For many years, Cook Timber Company cut timber various counties in Central Mississippi.  A large portion of that wood Cook sold to Georgia-Pacific.  In the late 1990’s, the wood market became extremely soft, forcing Georgia-Pacific to cut the prices it would pay to purchase wood from suppliers, including Cook.  Eventually, G-P went to a core supplier regime, which did not include Cook at one G-P.  Not long after Cook (and a number of other wood cutters and haulers) sued Georgia-Pacific claiming breach of contract and violations of the Mississippi Antitrust Act (MAA).

Eventually the Jasper County Circuit Court granted summary judgment, finding the contract with Cook Timber allowed G-P to terminate it at will.  When the case went to trial in 2013, the Circuit Court granted a directed verdict as to the second contract claim, wrongful “dockage,” (i.e. reductions in payments due to timber not meeting specifications).  The Court also granted a directed verdict as to Cook Timber’s “conspiracy” claim under the MAA.  However, the Court allowed the jury to decide whether G-P was a monopoly buyer (a “monopsonist”) which acted improperly in lowering the price it would pay Cook Timber for its wood.

Ultimately the jury found for Cook Timber on its antitrust claim, awarding it $11,089 in compensatory damages.  The jury then awarded punitive damages of $2.5 million, which was 225 times the amount of actual damages.

On appeal, the Mississippi Supreme Court held Cook Timber’s trial evidence, even accepted as true, failed to prove G-P violated the MAA.  The Court reversed the jury’s verdict and rendered a judgment in favor of G-P on that clam.  Other grounds for reversal urged by G-P, such as Daubert, unconstitutional punitive damage award, etc. were not addressed and deemed moot.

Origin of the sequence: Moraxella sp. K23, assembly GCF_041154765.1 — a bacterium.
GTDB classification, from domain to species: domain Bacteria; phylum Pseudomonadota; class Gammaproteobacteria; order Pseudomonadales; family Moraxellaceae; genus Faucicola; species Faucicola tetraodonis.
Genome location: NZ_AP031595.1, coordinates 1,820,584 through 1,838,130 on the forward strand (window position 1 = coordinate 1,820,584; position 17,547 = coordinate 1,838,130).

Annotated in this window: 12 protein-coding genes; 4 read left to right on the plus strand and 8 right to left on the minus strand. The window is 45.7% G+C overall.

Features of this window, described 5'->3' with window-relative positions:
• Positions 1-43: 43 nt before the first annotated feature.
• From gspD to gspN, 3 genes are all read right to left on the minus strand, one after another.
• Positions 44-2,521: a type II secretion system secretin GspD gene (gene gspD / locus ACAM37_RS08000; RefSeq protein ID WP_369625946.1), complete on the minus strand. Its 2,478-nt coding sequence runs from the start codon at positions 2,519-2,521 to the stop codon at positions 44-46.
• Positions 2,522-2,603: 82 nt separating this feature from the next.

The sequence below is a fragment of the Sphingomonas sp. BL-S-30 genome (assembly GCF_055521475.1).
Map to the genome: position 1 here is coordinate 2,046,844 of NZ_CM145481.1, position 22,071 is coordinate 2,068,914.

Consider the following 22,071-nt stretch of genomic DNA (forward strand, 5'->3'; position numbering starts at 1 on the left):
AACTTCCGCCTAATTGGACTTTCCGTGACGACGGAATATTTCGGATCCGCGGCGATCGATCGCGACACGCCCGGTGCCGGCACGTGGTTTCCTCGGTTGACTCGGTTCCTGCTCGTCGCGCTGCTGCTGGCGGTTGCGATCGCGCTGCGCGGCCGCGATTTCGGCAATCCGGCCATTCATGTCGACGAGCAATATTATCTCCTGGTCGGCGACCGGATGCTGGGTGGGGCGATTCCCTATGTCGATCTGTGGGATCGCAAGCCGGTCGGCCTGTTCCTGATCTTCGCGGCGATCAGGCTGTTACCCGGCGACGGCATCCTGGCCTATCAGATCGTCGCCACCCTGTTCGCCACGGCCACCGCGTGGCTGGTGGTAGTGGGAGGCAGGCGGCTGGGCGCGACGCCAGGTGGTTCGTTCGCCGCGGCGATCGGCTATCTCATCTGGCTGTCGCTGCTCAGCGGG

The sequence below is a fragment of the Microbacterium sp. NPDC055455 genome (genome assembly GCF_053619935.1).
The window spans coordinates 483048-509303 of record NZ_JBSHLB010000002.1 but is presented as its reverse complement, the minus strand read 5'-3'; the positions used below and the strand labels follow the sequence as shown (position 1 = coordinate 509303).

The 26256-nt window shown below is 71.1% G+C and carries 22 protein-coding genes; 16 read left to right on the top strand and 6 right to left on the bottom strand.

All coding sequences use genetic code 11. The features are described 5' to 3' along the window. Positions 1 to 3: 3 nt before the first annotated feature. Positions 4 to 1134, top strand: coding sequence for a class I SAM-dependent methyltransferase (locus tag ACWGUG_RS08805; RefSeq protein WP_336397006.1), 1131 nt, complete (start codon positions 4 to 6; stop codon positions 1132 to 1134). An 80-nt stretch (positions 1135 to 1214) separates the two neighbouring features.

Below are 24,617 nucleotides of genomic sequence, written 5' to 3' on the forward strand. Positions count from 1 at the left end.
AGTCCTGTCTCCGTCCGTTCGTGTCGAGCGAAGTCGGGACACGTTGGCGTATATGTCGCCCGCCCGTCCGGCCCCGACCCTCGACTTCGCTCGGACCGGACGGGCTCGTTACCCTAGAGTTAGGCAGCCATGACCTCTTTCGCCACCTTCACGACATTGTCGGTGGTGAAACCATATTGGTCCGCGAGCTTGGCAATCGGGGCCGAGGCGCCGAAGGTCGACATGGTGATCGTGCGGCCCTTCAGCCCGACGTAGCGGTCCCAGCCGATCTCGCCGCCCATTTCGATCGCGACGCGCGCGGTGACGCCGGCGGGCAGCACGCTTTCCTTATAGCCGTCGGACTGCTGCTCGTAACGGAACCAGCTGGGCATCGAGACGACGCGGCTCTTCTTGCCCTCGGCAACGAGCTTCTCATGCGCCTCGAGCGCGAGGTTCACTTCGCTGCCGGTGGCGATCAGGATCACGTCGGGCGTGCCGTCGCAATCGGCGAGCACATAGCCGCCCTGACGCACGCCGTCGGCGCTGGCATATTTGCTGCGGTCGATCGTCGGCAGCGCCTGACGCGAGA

However, the Supreme Court granted Cook Timber’s cross-appeal.  A Mississippi statute requires timber processors, like Georgia-Pacific, to make scale tickets available to timber haulers documenting each timber load.  In the event of any dockage, that statute required the scale ticket state “the basis and amount of any deductions.” Of the 700 loads docked by G-P over a three year period, Cook Timber introduced into evidence four scale tickets which it said did not follow the statutory requirement.  The Supreme Court agreed, holding the absence of this information “raised a rebuttable presumption that Georgia Pacific did not properly dock the wood.”  The Court reversed the Circuit Court’s directed verdict, and remanded for a new trial on its dockage claim.

Motions for Rehearing have been filed by both parties.  The Mississippi Attorney General’s office has filed an amicus motion for rehearing on the antitrust issues. The Court’s opinion can be found by clicking this link: Georgia-Pacific v. Cook Timber.  [UPDATE: Both motions for rehearing were denied on June 30. A new opinion has been substituted for the original, which can be read by clicking here.]

Stephen Burrow and James Heidelberg represented Georgia-Pacific on the appeal.